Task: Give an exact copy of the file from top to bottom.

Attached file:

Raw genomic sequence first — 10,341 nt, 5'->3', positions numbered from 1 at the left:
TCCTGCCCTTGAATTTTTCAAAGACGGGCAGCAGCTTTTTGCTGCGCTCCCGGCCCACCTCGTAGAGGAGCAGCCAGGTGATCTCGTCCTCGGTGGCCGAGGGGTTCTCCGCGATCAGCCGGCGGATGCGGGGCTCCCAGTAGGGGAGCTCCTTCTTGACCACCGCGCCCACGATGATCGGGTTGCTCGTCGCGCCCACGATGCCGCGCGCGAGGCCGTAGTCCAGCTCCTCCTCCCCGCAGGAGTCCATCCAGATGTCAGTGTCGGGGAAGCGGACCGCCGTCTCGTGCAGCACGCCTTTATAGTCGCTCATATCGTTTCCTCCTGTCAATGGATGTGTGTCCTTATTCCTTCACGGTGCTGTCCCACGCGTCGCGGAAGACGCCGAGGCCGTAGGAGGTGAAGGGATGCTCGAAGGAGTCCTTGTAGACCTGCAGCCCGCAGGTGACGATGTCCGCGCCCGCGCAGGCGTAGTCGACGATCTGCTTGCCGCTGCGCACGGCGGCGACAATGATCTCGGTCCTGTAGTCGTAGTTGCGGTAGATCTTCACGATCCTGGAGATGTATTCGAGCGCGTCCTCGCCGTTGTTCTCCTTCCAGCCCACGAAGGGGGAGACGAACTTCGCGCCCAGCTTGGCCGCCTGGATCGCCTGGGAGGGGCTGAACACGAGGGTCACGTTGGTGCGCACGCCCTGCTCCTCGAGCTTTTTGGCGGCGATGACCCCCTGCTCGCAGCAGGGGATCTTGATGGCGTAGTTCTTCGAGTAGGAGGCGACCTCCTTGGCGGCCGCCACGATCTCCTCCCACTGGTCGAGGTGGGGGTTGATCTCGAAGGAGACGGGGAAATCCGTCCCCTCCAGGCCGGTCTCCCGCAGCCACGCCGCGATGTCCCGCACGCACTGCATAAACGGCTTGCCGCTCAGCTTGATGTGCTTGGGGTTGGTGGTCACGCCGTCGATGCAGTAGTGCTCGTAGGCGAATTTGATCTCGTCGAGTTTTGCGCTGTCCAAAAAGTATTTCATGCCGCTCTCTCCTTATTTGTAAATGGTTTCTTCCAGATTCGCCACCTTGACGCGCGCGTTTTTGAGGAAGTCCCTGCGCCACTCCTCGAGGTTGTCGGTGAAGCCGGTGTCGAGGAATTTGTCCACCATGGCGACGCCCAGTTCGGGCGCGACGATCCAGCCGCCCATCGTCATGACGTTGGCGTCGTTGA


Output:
Raw genomic sequence first — 10,341 nt, 5'->3', positions numbered from 1 at the left:
TCCTGCCCTTGAATTTTTCAAAGACGGGCAGCAGCTTTTTGCTGCGCTCCCGGCCCACCTCGTAGAGGAGCAGCCAGGTGATCTCGTCCTCGGTGGCCGAGGGGTTCTCCGCGATCAGCCGGCGGATGCGGGGCTCCCAGTAGGGGAGCTCCTTCTTGACCACCGCGCCCACGATGATCGGGTTGCTCGTCGCGCCCACGATGCCGCGCGCGAGGCCGTAGTCCAGCTCCTCCTCCCCGCAGGAGTCCATCCAGATGTCAGTGTCGGGGAAGCGGACCGCCGTCTCGTGCAGCACGCCTTTATAGTCGCTCATATCGTTTCCTCCTGTCAATGGATGTGTGTCCTTATTCCTTCACGGTGCTGTCCCACGCGTCGCGGAAGACGCCGAGGCCGTAGGAGGTGAAGGGATGCTCGAAGGAGTCCTTGTAGACCTGCAGCCCGCAGGTGACGATGTCCGCGCCCGCGCAGGCGTAGTCGACGATCTGCTTGCCGCTGCGCACGGCGGCGACAATGATCTCGGTCCTGTAGTCGTAGTTGCGGTAGATCTTCACGATCCTGGAGATGTATTCGAGCGCGTCCTCGCCGTTGTTCTCCTTCCAGCCCACGAAGGGGGAGACGAACTTCGCGCCCAGCTTGGCCGCCTGGATCGCCTGGGAGGGGCTGAACACGAGGGTCACGTTGGTGCGCACGCCCTGCTCCTCGAGCTTTTTGGCGGCGATGACCCCCTGCTCGCAGCAGGGGATCTTGATGGCGTAGTTCTTCGAGTAGGAGGCGACCTCCTTGGCGGCCGCCACGATCTCCTCCCACTGGTCGAGGTGGGGGTTGATCTCGAAGGAGACGGGGAAATCCGTCCCCTCCAGGCCGGTCTCCCGCAGCCACGCCGCGATGTCCCGCACGCACTGCATAAACGGCTTGCCGCTCAGCTTGATGTGCTTGGGGTTGGTGGTCACGCCGTCGATGCAGTAGTGCTCGTAGGCGAATTTGATCTCGTCGAGTTTTGCGCTGTCCAAAAAGTATTTCATGCCGCTCTCTCCTTATTTGTAAATGGTTTCTTCCAGATTCGCCACCTTGACGCGCGCGTTTTTGAGGAAGTCCCTGCGCCACTCCTCGAGGTTGTCGGTGAAGCCGGTGTCGAGGAATTTGTCCACCATGGCGACGCCCAGTTCGGGCGCGACGATCCAGCCGCCCATCGTCATGACGTTGGCGTCGTTGA